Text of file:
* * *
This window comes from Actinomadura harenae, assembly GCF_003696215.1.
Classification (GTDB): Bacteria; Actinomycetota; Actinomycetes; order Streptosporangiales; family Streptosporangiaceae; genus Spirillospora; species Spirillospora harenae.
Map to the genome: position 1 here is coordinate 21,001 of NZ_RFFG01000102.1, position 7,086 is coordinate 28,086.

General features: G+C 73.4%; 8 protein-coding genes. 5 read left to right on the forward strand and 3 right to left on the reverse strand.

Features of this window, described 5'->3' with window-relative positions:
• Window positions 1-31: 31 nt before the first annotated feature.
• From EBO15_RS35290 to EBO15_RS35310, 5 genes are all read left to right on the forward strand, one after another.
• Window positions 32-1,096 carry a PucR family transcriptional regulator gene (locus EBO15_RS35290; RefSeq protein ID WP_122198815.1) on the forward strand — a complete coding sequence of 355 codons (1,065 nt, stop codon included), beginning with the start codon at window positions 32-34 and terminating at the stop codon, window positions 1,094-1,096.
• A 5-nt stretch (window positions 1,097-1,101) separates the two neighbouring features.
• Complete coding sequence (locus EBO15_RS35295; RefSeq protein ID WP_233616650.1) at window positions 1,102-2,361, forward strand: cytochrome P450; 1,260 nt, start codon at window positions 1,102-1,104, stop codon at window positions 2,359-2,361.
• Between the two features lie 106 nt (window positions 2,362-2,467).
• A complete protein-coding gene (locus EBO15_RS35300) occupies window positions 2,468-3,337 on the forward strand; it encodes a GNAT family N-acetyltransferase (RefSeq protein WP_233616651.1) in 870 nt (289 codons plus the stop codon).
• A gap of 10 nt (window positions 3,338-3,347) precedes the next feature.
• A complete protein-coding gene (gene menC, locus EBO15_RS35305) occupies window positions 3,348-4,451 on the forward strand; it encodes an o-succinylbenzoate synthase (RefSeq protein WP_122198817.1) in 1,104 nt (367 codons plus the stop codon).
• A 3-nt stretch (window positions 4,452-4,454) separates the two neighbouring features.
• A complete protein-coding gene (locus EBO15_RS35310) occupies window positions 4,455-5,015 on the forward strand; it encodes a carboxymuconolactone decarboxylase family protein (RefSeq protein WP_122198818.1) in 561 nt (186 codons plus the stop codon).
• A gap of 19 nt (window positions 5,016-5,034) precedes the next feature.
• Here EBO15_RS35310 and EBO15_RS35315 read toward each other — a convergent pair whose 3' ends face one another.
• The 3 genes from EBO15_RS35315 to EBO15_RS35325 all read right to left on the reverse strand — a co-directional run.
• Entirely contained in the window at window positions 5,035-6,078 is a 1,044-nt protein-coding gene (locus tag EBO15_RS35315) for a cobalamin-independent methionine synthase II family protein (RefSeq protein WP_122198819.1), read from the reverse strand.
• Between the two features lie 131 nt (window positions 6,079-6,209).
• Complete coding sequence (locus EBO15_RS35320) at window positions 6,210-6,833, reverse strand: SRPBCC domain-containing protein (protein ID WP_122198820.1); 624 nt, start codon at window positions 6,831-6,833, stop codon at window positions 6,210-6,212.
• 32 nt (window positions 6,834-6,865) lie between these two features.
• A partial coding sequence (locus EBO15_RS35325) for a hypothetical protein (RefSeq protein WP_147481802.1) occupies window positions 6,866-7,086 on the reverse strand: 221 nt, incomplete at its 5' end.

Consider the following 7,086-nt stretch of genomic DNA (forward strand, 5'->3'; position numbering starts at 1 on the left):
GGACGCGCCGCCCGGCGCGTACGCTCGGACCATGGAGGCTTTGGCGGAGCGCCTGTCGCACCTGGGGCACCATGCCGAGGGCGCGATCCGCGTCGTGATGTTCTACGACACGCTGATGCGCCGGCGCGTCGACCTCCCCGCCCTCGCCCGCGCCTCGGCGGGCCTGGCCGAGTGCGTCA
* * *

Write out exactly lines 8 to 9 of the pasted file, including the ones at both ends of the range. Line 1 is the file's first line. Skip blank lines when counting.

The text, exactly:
• Window positions 32-1,096 carry a PucR family transcriptional regulator gene (locus EBO15_RS35290; RefSeq protein ID WP_122198815.1) on the forward strand — a complete coding sequence of 355 codons (1,065 nt, stop codon included), beginning with the start codon at window positions 32-34 and terminating at the stop codon, window positions 1,094-1,096.
• A 5-nt stretch (window positions 1,097-1,101) separates the two neighbouring features.